On 30 September the government will introduce plain packaging on cigarettes, a policy designed to make tobacco products less inviting to consumers. Also, the Minister of Health Simon Harris has made clear he wants the Public Health (Alcohol) Bill – which would introduce minimum pricing on alcohol – implemented this autumn. The unifying theme of both measures is to blunt the appeal of smoking and drinking – discouragement of bad habits finessed by government intervention.
To many, this seems unexceptionable. After all, if it is in the gift of the state to care for its citizens’ welfare, why not their health too? But there are other issues at stake in this debate – issues that go to the heart of personal autonomy and the relationship of the individual to the state. Implicit in these measures is the notion that we would err if left to our own devices, that we would find the lure of temptation irresistible unless prohibitive cost is imposed and alluring branding is abolished. Proponents argue that as creatures of consumerism it is only natural that low cost and recognisable branding tickle our sweet spot.
But do these measures work, and if so, what does that say about us? Does minimum alcohol pricing only end up adversely affecting those on more limited budgets? On the other hand, if these measures enjoy the support of government and health professionals, is that not sufficient warrant for their implementation? Is this a slight on autonomy that lovers of liberty can let pass for the greater good?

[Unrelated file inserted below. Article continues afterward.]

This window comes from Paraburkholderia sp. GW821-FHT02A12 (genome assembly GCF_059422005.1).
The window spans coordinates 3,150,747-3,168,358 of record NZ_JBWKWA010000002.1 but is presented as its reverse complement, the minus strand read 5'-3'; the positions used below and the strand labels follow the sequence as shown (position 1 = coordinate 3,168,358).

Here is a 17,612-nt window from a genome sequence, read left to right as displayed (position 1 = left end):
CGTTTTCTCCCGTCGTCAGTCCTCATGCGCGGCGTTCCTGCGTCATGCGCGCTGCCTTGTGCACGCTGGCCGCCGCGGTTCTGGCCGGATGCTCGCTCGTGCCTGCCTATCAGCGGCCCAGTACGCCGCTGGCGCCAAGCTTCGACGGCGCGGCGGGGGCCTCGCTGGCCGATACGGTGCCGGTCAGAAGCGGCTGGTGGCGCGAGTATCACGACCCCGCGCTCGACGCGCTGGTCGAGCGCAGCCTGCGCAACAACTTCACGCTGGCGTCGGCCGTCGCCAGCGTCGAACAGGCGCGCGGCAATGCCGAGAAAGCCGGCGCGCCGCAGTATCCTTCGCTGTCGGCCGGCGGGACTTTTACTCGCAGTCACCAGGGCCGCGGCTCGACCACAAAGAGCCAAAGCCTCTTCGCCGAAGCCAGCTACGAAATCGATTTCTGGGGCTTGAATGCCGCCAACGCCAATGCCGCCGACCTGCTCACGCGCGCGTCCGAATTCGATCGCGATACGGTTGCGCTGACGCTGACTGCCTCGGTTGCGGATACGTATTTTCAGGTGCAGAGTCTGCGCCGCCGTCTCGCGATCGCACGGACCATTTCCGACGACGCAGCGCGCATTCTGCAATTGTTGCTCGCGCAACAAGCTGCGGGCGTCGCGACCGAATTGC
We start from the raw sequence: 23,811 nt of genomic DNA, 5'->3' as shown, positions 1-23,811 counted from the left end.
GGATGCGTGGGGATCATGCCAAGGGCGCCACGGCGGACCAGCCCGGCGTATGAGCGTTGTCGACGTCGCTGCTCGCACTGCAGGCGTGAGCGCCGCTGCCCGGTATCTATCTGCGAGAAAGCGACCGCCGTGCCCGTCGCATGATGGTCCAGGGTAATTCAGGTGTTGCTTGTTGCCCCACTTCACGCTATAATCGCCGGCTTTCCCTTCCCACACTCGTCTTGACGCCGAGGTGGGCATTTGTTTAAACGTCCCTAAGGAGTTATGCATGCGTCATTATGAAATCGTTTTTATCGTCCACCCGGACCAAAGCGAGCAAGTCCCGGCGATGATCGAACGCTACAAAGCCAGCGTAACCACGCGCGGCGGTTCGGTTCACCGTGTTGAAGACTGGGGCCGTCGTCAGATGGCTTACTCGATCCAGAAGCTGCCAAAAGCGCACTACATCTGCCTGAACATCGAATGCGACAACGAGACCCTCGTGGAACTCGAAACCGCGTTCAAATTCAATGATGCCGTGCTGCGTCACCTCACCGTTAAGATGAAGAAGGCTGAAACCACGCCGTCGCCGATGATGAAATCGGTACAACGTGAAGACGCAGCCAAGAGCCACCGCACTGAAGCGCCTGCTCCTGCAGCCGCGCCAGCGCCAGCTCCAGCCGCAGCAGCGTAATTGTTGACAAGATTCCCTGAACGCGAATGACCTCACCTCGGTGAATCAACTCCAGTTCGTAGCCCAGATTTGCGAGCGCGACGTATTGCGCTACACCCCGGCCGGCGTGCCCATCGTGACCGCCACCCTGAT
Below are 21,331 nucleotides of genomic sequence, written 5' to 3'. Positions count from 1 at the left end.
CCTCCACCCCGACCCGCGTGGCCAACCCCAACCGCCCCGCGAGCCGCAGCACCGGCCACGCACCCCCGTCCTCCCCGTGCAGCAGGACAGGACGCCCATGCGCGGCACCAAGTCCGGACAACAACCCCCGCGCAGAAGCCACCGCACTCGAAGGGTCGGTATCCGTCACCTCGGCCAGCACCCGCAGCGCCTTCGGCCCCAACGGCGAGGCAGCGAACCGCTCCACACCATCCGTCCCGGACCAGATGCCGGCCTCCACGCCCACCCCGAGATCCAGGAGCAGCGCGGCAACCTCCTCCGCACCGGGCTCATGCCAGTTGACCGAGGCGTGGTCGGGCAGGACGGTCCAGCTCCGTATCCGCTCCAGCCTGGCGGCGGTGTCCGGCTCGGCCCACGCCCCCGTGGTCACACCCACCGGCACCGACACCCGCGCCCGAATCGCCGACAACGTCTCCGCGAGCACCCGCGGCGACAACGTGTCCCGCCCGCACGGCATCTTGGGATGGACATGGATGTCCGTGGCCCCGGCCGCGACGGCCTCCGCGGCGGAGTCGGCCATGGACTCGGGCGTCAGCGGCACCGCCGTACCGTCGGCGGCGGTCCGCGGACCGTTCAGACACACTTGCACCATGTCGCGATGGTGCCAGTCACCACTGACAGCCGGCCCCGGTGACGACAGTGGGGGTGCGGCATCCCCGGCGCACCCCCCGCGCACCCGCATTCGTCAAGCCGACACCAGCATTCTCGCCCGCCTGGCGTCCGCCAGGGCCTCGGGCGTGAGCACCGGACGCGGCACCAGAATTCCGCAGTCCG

Dublin Salon, with the support of Forest, are delighted to host Christopher Snowdon, author of Selfishness Greed and Capitalism: Debunking Myths about the Free Market for a discussion and Q&A. All welcome.
7.00 p.m. Tuesday September 26, 2017
CCT College Dublin, 30-34 Westmoreland St., Dublin 2
Christopher Snowdon is the head of lifestyle economics at the Institute of Economic Affairs. His research focuses on social freedoms, prohibition and policy-based evidence. He is a regular contributor to the Spectator Health blog and often appears on TV and radio discussing social and economic issues.
Snowdon is the editor of the Nanny State Index and the author of four books: Selfishness, Greed and Capitalism (2015), The Art of Suppression (2011), The Spirit Level Delusion (2010) and Velvet Glove, Iron Fist (2009). He has also written more than a dozen reports for the Institute of Economic Affairs including ‘Drinking, Fast and Slow’, ‘The Proof of the Pudding: Denmark’s Fat Tax Fiasco’, ‘Cheap as Chips’, ‘Sock Puppets’ and ‘Closing Time: who’s killing the British pub?’